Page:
Darren despaired a little at the range of galleries in Manchester, compared to London.  My take was slightly different, and especially when you consider that London might cover the whole of Osborne’s Northern Powerhouse if only we had a comparable transport network.  Darren regularly visits the Yorkshire Sculpture Park, but has no inclination to produce 3D work.  “I love walking round the sculpture park but have no interest in making that work, I’m not driven, I’m not critical of most of it – there’s one piece,” he rolls his eyes in exasperation, “it’s just some steps, like what Bolton Council would put in – otherwise I’m just that’s nice, that’s nice, that’s nice, that’s nice, that’s nice.”  His visit to the Francis Bacon currently on in Liverpool genuinely excited him, to see the physical work in real life, where he was *almost* tempted to buy a Francis Bacon t-shirt.  “But it means more.  Like when you see Cy Twombly in a book and you think ‘what?!?’  Then you stand on front of one, and you see this is made for a massive wall.  I’m still a beginner.”

There’s a slight sense that Darren is daunted when he says that which quickly passes.  That’s not what he seeks to emulate and instead he has a cultivated naïveté in his approach to producing art.  As a musician he was driven to make the sounds no one else was making and if he’d loved everything he’d heard he wouldn’t have made music at all.  While he claims to know very little about the art world, he has been exploring, being inspired by the things people are pointing him to.  It’s not the final product that drives him, but again and again it’s process.  There’s the instant quality to working that appeals.  He says everything about a particular piece would be unplanned and capricious, from subject, materials, medium, although he always incorporates drawing and enjoys having a signature drawing style.  “I’d like to try and get my painting to go the same way, to draw with paint rather than colour things in.”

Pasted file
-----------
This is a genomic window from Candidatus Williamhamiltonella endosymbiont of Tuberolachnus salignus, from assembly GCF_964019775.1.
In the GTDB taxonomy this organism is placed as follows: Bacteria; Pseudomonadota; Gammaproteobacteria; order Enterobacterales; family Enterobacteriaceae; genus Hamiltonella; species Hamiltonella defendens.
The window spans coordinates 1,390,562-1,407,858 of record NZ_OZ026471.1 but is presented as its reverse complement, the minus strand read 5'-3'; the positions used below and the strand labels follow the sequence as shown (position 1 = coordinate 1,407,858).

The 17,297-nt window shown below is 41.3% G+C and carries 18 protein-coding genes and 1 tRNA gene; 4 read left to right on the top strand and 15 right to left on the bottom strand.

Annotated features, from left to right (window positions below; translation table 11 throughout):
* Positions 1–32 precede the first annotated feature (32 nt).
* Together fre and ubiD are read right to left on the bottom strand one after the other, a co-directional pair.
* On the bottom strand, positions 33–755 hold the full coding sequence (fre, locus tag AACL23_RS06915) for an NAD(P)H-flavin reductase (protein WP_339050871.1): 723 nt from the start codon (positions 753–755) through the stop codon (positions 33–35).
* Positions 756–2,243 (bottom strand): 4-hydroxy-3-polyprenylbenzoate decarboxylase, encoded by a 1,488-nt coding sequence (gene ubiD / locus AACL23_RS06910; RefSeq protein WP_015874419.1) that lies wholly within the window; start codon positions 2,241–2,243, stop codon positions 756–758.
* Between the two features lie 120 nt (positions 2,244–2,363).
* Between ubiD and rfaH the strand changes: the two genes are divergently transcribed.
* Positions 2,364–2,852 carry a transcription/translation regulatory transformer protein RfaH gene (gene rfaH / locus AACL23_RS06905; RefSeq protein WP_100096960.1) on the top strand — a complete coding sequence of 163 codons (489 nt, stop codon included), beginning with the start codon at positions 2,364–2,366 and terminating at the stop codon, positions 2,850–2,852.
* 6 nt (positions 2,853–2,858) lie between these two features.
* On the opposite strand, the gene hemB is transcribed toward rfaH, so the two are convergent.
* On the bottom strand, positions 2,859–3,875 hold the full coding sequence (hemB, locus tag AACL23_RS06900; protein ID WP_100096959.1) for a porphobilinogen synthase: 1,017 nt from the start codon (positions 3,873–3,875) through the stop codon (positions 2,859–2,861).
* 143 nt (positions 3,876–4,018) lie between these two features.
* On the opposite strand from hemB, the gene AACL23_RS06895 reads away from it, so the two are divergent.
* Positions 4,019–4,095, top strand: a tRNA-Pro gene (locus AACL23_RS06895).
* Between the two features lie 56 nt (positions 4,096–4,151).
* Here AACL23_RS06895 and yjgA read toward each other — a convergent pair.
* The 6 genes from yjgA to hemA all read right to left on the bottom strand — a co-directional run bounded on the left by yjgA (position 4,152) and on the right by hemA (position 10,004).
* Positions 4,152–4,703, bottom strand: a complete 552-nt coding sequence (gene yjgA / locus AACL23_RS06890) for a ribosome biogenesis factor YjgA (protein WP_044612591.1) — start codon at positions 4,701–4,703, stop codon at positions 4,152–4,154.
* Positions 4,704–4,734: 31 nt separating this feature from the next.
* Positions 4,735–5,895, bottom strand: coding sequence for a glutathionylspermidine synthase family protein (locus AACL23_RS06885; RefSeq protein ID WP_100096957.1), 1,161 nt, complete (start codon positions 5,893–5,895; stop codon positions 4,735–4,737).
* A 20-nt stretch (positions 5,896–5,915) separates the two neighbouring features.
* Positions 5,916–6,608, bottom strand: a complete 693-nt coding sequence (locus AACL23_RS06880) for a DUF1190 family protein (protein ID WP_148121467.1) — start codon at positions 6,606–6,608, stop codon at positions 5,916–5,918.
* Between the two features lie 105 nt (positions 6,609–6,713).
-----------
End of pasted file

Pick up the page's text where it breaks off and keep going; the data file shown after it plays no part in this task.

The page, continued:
While he loves drawing people, something malleable, Darren is working to get his figurative painting slightly more abstract, and the same for his photography.  “I always said I didn’t want a record of a split second in time but a memory, fuzzy.”  This is the reason why his recent sequence of album covers are deliberately blurred.  “What’s the point of painting what you see?  I hate that hyper-realistic style; it’s like a twenty minute prog song, it’s just showing off.  I want my painting to be visceral. Like Francis Bacon.  And – can I say this? – Rolf Harris.  I still remember how he’d make those huge pictures, I loved that physicality.”  Size is a bit of an issue, and while he’d like to go larger and doesn’t see himself as a miniaturist, there are logistical constraints.  Alongside that, he’s building a portfolio, selling online, printing up copies and thinking of how to approach galleries.  He’s been frustrated  by their insistence on a concept when for Darren process is the point, and he claims that once it’s made it’s forgotten.  “One of the reasons I post is to encourage.  I’m convinced everyone can draw;” I shake my head while he continues, “and everyone shakes their heads like that.  More so than music, and possibly writing, visual art is the easiest to get in to.  As long as you’re doing it and enjoying it.”

Darren is on a journey with his art, and for as long as he doesn’t feel he’s reached a destination he’ll be exploring an experimenting.  He considers himself a learner, a student, and finds it amusing that lots of people following him on social media might only know him as an artist.  In realising he had a theme in his photography obsession, he found himself at a destination and he disembarked.  He was quickly, instantaneously on to another journey and his lesson is that is almost doesn’t matter about the direction.  “The minute you stop caring is the minute you start working; fear of failure is such a killer, the worry of getting everything wrong.  As human beings worry is what we do but fucking up isn’t possible.”  He laughs – he’s spent a lot of this interview laughing – while he teases me with a line that he’s chuffed he can finally get quoted.  “One shit drawing is shit.  One hundred shit drawings is a style.”  One thing is certain about Darren, he’s a man of style.

conversation with Darren Riley took place at Bob's Smithy on Sunday 26th June 2016 from 11:30am // @panchoballard  //  Stuff Darren draws can be found at